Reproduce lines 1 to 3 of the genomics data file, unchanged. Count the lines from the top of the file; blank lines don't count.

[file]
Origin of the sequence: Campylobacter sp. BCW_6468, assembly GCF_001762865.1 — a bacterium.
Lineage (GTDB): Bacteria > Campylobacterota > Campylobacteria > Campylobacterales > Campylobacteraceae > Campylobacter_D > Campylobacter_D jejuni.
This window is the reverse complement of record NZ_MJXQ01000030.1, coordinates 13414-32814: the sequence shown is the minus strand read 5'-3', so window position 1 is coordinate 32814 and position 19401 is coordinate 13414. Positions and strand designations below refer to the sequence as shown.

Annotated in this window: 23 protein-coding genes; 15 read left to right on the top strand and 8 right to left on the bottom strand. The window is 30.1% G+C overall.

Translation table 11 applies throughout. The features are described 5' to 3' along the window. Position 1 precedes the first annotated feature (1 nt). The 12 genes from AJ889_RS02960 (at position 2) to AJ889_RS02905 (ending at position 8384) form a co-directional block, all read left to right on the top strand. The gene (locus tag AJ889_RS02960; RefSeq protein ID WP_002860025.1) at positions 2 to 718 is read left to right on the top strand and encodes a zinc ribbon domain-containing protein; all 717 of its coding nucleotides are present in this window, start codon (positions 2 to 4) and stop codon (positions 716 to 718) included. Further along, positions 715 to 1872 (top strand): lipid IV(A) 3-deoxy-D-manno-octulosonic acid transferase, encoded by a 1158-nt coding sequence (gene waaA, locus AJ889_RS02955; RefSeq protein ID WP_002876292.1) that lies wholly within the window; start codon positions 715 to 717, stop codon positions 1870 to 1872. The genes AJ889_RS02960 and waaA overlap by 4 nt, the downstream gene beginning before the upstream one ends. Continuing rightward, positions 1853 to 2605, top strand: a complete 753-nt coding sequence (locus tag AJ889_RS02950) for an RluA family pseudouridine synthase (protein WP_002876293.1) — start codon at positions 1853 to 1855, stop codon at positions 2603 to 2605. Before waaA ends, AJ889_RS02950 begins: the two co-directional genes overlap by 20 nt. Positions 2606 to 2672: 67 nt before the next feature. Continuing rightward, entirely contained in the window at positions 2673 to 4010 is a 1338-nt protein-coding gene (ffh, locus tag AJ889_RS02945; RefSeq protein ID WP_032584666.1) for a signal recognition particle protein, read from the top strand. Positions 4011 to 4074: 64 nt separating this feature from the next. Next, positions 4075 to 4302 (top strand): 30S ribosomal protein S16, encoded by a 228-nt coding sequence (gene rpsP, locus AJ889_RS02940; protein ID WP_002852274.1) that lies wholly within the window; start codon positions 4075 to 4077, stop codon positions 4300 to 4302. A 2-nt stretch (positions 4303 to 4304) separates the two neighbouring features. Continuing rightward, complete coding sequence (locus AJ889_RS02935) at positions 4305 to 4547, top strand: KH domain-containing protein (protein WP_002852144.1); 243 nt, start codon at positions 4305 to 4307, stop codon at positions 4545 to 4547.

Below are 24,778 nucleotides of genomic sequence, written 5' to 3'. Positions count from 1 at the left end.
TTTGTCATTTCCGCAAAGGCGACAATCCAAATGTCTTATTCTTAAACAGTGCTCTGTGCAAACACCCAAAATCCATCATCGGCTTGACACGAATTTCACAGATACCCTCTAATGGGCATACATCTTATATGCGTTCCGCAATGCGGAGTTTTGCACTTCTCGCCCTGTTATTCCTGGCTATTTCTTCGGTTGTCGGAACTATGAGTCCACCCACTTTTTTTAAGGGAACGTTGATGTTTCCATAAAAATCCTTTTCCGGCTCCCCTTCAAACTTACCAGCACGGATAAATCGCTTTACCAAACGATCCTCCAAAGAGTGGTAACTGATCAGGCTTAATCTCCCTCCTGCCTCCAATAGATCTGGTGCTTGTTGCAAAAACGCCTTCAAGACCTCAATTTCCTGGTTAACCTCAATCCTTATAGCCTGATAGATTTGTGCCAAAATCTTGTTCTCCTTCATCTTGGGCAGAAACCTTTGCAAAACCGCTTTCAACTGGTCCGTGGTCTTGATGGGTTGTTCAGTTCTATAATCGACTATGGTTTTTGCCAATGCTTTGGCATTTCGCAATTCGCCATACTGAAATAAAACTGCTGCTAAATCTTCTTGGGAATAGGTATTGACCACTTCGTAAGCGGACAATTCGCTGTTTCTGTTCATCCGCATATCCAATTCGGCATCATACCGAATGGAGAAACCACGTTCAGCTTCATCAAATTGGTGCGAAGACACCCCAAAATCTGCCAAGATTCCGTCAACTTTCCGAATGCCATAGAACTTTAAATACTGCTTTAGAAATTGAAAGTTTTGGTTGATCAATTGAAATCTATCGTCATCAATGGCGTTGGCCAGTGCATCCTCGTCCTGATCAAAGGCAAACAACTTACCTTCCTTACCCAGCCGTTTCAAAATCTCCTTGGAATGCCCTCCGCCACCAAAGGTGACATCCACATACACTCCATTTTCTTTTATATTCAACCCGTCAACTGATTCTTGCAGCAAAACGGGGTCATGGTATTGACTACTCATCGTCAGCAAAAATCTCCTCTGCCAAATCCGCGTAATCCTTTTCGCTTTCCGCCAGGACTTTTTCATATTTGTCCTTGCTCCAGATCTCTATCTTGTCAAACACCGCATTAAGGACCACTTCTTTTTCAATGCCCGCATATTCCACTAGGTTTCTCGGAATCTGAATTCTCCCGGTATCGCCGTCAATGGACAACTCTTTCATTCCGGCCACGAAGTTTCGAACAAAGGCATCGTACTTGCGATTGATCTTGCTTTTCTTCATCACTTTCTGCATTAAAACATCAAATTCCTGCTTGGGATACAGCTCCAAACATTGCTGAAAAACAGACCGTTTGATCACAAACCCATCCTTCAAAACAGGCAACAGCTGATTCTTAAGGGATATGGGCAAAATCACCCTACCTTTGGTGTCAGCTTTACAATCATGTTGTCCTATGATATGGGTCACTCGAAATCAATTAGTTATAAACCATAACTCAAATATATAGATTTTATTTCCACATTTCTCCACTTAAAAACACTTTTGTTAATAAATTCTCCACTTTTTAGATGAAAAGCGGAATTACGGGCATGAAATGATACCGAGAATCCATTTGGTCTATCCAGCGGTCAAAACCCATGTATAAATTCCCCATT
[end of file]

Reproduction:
Origin of the sequence: Campylobacter sp. BCW_6468, assembly GCF_001762865.1 — a bacterium.
Lineage (GTDB): Bacteria > Campylobacterota > Campylobacteria > Campylobacterales > Campylobacteraceae > Campylobacter_D > Campylobacter_D jejuni.
This window is the reverse complement of record NZ_MJXQ01000030.1, coordinates 13414-32814: the sequence shown is the minus strand read 5'-3', so window position 1 is coordinate 32814 and position 19401 is coordinate 13414. Positions and strand designations below refer to the sequence as shown.